Money money money. No matter where you go, you can never stop thinking about your expenditures. When you spent your first U.S. dollar, how many of you tried to convert the amount to your home countries’ currency? When you are using the credit card you bought from your country, is there any time the silly cash register doesn’t recognize it? If your answer is yes to these questions, you probably should get a credit card in the US! Local banks in downtown Amherst are convenient. A U.S. bank account will not only help you save money by avoiding transaction fees, but it also will save your time by providing a super convenient online bank app for transactions. Venmo is a very important transaction app you don’t want to miss out on. Paying rent and splitting the dinner bill will get much easier and quicker once you have this magic app on your device. The setup only takes a few minutes, and the money will deposited right into your linked bank account.

Limit your grocery spending to a certain amount every week to save money. Our eyes are bigger than our stomachs. Sometimes we buy way too much produce and bread to finish, and end up watching our money get spoiled and moldy. To improve this condition, make lists of what you need for the week. Download the app for your favorite grocery store, check the prices and discounts, and adjust your list based on how much you want to spend weekly.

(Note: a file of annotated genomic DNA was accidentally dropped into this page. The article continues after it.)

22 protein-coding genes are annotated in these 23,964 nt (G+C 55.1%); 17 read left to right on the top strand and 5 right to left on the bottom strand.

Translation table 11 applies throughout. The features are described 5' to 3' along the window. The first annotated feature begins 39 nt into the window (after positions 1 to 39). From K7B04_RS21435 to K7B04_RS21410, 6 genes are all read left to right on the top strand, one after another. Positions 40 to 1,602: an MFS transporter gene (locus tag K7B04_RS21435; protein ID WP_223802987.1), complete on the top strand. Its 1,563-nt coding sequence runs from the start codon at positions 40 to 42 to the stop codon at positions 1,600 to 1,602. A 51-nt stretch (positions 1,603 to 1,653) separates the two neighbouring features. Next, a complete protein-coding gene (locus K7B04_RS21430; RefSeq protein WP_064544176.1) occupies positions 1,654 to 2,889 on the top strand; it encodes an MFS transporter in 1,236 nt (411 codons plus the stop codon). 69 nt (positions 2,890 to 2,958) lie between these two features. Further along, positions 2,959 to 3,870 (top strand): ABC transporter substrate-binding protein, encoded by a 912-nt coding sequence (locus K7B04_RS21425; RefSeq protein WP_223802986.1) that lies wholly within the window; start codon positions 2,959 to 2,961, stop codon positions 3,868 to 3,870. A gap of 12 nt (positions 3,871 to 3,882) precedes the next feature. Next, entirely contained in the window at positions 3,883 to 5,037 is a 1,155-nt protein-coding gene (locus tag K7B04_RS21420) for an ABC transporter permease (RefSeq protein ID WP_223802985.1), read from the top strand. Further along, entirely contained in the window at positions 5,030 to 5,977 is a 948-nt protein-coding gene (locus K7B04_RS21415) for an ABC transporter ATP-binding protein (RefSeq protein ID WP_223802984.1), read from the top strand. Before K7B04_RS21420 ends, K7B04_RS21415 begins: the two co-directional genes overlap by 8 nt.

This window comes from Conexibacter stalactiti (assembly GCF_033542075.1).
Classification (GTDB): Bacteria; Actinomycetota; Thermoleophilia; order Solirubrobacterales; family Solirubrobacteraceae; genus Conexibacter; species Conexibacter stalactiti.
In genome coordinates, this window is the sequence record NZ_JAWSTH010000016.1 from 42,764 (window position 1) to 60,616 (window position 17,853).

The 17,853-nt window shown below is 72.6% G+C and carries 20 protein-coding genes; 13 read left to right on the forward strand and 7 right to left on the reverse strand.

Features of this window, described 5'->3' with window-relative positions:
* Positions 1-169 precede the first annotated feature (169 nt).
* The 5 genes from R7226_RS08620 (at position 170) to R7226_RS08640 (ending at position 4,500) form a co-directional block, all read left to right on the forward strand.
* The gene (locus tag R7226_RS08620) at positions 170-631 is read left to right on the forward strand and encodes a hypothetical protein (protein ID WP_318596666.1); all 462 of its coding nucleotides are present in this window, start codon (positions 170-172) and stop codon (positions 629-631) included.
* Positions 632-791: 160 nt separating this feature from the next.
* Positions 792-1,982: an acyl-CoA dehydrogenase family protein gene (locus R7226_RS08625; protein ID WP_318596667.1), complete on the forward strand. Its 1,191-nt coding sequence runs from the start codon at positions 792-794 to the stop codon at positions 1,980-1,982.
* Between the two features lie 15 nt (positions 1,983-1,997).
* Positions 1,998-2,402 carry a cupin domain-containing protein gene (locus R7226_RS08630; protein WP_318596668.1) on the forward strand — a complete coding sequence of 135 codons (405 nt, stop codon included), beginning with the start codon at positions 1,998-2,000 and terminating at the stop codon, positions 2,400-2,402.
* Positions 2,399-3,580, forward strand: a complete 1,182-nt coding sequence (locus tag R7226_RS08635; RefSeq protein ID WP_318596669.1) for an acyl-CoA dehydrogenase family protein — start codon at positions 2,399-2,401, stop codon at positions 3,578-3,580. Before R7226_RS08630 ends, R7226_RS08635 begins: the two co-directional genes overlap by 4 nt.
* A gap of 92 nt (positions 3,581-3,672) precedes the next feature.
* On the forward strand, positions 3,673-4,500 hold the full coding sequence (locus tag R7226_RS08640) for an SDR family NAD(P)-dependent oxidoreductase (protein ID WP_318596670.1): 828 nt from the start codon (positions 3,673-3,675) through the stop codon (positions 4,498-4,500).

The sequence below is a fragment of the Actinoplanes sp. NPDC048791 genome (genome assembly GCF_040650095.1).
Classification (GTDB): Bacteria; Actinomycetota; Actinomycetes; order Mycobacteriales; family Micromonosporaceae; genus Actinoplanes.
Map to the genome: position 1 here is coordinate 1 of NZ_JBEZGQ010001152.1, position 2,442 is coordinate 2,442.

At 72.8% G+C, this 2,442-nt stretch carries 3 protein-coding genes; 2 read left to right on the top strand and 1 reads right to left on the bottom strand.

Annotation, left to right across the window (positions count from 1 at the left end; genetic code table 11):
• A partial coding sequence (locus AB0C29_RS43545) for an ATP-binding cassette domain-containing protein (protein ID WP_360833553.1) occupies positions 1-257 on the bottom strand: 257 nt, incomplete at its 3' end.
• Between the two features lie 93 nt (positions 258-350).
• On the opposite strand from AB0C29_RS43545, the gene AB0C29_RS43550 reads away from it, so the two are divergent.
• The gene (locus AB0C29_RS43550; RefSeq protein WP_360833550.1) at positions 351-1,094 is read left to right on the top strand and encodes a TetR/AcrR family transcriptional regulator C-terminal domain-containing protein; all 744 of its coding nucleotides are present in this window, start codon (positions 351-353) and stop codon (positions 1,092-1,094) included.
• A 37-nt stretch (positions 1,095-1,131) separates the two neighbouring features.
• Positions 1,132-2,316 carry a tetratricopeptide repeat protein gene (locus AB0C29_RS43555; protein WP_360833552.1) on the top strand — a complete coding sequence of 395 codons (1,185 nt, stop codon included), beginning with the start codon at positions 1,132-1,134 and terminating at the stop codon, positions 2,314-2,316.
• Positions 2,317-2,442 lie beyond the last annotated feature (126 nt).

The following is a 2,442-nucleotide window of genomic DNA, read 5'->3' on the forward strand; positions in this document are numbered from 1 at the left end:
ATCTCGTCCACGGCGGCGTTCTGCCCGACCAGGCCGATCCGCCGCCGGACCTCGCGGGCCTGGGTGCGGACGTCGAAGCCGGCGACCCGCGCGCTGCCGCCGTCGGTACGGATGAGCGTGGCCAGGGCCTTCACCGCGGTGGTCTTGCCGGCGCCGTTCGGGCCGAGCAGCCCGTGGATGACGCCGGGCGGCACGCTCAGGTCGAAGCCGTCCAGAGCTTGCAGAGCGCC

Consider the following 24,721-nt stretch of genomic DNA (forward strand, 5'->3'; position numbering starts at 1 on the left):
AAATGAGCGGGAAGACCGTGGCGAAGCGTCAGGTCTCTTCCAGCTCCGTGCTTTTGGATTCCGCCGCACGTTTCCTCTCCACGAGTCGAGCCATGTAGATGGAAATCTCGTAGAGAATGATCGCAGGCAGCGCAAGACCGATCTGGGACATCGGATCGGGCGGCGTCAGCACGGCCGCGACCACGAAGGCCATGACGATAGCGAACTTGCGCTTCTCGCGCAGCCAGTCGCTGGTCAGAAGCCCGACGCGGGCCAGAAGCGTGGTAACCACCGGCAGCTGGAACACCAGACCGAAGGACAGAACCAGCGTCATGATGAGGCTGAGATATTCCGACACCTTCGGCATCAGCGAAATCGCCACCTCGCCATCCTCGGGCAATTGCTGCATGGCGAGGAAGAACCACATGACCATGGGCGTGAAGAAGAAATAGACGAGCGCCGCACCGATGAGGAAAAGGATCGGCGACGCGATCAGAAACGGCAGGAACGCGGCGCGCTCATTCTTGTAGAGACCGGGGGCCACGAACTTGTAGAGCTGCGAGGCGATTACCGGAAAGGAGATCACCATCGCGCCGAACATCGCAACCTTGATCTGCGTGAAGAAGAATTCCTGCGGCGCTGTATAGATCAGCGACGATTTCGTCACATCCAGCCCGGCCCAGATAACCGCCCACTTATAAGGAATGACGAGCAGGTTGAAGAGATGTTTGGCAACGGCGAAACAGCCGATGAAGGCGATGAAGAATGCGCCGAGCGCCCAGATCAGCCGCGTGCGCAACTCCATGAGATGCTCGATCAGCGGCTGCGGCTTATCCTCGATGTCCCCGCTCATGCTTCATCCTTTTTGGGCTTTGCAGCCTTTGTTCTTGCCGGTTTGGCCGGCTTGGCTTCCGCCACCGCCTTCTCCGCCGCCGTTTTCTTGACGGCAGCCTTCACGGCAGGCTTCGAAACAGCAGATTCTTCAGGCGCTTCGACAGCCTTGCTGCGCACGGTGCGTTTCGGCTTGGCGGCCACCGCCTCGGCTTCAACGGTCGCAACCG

Find a job. Unlike local students, international students will have a difficult time having any part-time job in the US. However, finding an on-campus job at UMass is not as hard as people think. Working as kitchen staff at any UMass dining area is the fastest and easiest job to find. You hand in your application, get the right signature, set up your payment account, and start to earn your own pocket money. If you prefer to have some more challenging work, go to the student job boards and see if anything fits in your interest, or apply to be a TA for your best class.

Remember your ID Numbers

Since all your identity and personal information is wrapped up by a string of numbers, it is the best to remember those numbers! This includes your passport number, your student ID number, your social security number, and maybe your closest friend’s phone number. The official forms usually require those numbers, so instead of running around to get your information, it's helpful to be able to recall the numbers from your memory.

Besides the numbers above, it is also recommended to keep your bank card number in mind. It saves time for online payment so that you don’t have to take your card in and out of your wallet.


Life at UMass

Other Posts by this Author